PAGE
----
Suppose we want to explain why one tortoise doesn't fall down, and we explain this by saying that it's standing on two tortoises. And then we explain why the two lower tortoises doesn't fall down, we suppose that each stands on two tortoises. And so on. That's terrible: we're constantly explaining one puzzling thing by two that are just as puzzling.
Now suppose we try to explain the puzzle of the transition from bald to non-bald in a Sorites sequences of heads of hair (no hair, one hair, two hairs, etc.). We do this by saying that there are going to be vague cases of baldness. But this is just as the case of tortoises. For while previously we had one puzzling transition, from bald to non-bald, now we have two puzzling transitions, from definitely bald to vaguely bald and from vaguely bald to definitely bald. So, we repeat with higher levels of vagueness. The transition from definitely bald to vaguely bald yields a transition from definitely bald to vaguely vaguely bald and a transition from vaguely vaguely bald to definitely vaguely bald, and similarly for the transition from vaguely bald to definitely bald. At each stage, each transition is replaced with two. We're constantly explaining one puzzling thing by two that are just as puzzling.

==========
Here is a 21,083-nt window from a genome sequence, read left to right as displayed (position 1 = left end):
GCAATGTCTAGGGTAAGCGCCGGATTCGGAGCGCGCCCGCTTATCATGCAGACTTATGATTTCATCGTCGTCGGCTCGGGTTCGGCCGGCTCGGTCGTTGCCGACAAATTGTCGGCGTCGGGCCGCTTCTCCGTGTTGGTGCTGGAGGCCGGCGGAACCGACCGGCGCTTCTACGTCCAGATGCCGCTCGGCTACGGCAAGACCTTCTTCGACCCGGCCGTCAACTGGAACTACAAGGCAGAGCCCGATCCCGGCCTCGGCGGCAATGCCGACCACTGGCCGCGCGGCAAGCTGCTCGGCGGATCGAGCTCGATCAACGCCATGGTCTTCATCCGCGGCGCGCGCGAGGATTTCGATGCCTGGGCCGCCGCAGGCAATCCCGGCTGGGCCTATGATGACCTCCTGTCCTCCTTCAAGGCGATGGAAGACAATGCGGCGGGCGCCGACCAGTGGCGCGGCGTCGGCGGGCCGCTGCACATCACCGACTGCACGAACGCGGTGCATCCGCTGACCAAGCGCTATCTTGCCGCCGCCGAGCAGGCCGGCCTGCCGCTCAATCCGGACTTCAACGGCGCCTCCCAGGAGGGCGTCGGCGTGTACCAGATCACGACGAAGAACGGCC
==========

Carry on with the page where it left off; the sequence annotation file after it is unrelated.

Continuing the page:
That said, it is possible with care to stand a tortoise on two tortoises, and we could have evidence that a particular tortoise is doing that. In that case, the two tortoises aren't posited to solve a puzzle, but simply because we have evidence that they are there. A similar thing could be the case with baldness. We might just have direct evidence that there is vagueness in the sequence. But as we go a level deeper, I suspect the evidence peters out. After all, in ordinary discourse we don't talk of vague vagueness and the like. So perhaps we might have a view on which there is one level of vagueness--and then epistemicism, i.e., there is a sharp transition from definitely non-bald to vaguely bald, and another from vaguely bald to definitely bald. But the more levels we posit, the more we offend against parsimony.